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I try to implement an iPhone sound processing app using SpeakHere sample app as a starting point. The app involves manipulating buffered audio samples during playback. When I multiply the samples by a fractional number (0.9 for instance) I get noise as a result. The strangest thing about it is that when multiplying samples by whole numbers (like 1.0, 2.0) or adding or subtracting from them the playback sounds as expected.

I'm doing it in the playbackCallback function of AudioPlayer.m with the following code snippet:

  //If buffer samples are multiplied by 0.9 we get noise. If we multiply it by 1.0 or add to it everything's fine.
  short *buffer = (short *)calloc(1, numPackets * 2);
  memmove(buffer, bufferReference->mAudioData, numPackets * 2);
  for (int i = 0; i < numPackets; i++)
   buffer[i] *= 0.9;
   //buffer[i] *= 1.0;
   //buffer[i] += 10.0;
  memmove(bufferReference->mAudioData, buffer, numPackets * 2);
  buffer = NULL;

The full project could be downloaded here:

Could anyone point me to what am I doing wrong? I've been struggling with it for a couple of days already and I'm completely lost.

Thank you!

share|improve this question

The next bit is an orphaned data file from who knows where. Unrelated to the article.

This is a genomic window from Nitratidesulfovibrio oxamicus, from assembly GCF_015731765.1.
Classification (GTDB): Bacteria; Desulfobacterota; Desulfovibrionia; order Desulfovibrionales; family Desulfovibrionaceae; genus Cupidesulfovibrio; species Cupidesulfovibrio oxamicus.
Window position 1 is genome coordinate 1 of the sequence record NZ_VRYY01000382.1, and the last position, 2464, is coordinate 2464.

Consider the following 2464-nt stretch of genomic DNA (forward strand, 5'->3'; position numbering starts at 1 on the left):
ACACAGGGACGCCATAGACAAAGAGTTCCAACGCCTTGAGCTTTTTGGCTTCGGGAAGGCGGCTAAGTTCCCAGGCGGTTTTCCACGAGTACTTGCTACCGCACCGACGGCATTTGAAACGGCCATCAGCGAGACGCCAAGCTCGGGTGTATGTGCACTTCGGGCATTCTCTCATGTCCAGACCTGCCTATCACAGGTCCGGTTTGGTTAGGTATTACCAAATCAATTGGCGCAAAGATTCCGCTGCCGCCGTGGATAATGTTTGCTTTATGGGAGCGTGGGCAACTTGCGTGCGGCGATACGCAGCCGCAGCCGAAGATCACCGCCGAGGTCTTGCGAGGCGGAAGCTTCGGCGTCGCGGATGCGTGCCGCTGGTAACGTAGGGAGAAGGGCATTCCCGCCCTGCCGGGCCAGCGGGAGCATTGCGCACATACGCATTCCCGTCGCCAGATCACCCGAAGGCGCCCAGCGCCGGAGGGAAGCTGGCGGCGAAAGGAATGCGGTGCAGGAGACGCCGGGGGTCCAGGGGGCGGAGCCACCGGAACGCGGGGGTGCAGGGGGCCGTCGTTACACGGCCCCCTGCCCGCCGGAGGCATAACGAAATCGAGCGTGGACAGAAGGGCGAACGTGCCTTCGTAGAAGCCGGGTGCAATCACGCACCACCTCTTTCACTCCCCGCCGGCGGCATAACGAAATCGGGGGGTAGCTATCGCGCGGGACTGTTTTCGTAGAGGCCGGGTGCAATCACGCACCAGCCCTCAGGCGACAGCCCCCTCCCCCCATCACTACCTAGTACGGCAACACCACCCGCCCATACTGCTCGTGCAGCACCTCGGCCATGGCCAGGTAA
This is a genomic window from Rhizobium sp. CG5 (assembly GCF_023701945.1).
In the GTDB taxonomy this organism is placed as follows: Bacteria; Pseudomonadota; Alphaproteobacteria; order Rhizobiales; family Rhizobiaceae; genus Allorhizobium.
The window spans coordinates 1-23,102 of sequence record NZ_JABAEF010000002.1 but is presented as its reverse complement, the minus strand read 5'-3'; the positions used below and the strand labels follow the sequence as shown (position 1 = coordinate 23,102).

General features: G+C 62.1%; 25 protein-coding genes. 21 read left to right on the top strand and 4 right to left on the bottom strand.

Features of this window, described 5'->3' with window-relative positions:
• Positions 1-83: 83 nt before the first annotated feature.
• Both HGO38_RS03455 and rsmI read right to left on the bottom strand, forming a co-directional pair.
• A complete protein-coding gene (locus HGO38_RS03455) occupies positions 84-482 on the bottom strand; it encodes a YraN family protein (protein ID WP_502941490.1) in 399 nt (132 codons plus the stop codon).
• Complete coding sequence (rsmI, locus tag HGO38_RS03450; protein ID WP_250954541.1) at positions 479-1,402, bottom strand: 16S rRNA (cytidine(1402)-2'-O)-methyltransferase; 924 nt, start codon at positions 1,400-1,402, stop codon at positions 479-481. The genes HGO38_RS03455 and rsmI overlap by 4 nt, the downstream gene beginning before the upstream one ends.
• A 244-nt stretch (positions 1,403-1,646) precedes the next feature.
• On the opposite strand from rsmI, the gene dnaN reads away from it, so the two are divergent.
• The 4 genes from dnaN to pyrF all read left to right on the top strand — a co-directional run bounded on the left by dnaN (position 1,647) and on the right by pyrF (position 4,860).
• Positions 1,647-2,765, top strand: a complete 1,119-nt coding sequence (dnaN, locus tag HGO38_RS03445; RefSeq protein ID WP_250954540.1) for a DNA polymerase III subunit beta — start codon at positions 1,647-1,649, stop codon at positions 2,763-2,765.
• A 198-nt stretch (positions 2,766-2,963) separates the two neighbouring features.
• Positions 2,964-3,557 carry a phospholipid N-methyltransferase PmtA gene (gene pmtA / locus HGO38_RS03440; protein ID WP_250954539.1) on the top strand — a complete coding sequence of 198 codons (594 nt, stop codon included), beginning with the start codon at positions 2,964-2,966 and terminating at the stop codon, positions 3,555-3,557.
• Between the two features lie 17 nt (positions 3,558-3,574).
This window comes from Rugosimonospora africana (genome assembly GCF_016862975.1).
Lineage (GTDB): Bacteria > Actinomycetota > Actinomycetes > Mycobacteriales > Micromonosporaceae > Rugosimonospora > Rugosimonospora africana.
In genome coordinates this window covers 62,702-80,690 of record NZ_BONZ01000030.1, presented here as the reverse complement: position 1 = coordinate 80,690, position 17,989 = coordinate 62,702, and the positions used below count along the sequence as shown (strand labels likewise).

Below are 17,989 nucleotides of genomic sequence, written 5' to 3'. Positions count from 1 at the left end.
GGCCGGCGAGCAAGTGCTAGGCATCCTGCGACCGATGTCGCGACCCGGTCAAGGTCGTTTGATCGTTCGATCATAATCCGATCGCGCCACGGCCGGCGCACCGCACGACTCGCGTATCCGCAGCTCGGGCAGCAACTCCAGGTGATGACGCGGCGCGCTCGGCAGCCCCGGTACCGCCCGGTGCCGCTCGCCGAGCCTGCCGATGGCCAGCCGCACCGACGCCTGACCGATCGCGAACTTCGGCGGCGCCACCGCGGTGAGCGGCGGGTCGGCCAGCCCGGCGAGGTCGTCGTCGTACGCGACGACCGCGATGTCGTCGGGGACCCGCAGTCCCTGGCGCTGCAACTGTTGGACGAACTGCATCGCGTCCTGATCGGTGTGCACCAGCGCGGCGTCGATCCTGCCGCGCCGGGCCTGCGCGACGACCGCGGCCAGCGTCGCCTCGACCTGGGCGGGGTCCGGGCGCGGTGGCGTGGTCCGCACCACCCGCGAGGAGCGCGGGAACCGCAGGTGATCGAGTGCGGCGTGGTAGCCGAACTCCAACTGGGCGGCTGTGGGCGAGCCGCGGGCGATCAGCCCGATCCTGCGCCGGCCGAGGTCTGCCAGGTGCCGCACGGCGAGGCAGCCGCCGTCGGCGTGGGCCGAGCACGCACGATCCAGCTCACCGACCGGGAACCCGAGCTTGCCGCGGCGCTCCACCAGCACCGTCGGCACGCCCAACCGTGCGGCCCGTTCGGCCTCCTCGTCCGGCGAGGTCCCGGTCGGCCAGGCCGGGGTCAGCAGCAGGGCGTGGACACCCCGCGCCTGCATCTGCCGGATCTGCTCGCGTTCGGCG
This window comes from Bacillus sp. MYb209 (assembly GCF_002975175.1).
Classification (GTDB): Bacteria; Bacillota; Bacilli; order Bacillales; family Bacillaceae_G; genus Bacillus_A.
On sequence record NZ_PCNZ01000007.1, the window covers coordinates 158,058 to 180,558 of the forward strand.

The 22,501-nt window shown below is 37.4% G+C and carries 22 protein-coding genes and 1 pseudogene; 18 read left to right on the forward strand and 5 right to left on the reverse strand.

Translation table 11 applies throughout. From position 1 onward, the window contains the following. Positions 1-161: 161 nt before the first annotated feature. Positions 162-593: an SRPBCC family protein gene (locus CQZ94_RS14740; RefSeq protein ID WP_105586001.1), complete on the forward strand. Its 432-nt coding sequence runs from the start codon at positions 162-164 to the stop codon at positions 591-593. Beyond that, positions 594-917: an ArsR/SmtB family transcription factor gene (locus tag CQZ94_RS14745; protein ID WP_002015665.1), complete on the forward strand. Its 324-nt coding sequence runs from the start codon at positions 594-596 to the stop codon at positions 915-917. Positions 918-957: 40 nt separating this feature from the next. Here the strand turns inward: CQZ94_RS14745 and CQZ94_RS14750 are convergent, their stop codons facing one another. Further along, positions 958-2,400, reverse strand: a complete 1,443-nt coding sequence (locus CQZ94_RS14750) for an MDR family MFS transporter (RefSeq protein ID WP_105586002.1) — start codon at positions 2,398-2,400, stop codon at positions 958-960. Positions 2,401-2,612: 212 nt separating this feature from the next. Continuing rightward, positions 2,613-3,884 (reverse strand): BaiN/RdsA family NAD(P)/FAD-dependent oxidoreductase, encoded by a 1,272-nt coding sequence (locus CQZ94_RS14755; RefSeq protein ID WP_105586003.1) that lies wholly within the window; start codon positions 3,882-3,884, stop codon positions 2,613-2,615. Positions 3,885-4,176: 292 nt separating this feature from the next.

I couldn't download your project (the file hoster always tells me that all slots are full), but by reading over the snippet you posted, it seems that you are multiplying signed 16bit integer (short) values with 0.9 (a floating point value). This leads to an implicit cast to short. So you loose everything behind the decimal point, which in turn leads to aliasing effects in your signal.

I checked your code but couldn't figure out where that noise comes from.
Why are you using memmove to manipulate the buffer?
You can directly access the buffer with:

SInt16* pBuffer = (SInt16*)inCompleteAQBuffer->mAudioData;

I'd be curious to know what causes that noise too. So if you find that out, please post your solution here.(Maybe someone on the Core Audio mailing list can help - they are really helpful there)

If you just have to alter the gain, you could simply use AudioQueueSetParameter.
Another option would be to use the RemoteIO audio unit instead of AudioQueueServices.

share|improve this answer
I've reuploaded to another file hosting: The problem does not seem to be about casting floats to shorts. With audio samples amplitude range of -32768 to 32767 the value after a decimal point doesn't matter much. Multiplying by 0.9 should just make the sound quieter but I'm getting white noise instead. – Thorny Jan 18 '10 at 6:55
Thank you for re-uploading the project. I updated my answer. – weichsel Jan 18 '10 at 11:26
Thank you, I'll posting this question on core audio mailing list. – Thorny Jan 19 '10 at 8:43

This is probably just a matter of converting the buffers big-endian format to the systems little-endian format for the multiplication and storing it in the buffer as big-endian again.

SInt16* pBuffer = (SInt16*)inCompleteAQBuffer->mAudioData;
for (int i=0; i<44100; i++) {
        sample = CFSwapInt16BigToHost(pBuffer[i]);
        newSample = sample * 0.1;
        pBuffer[i]=CFSwapInt16HostToBig (newSample);

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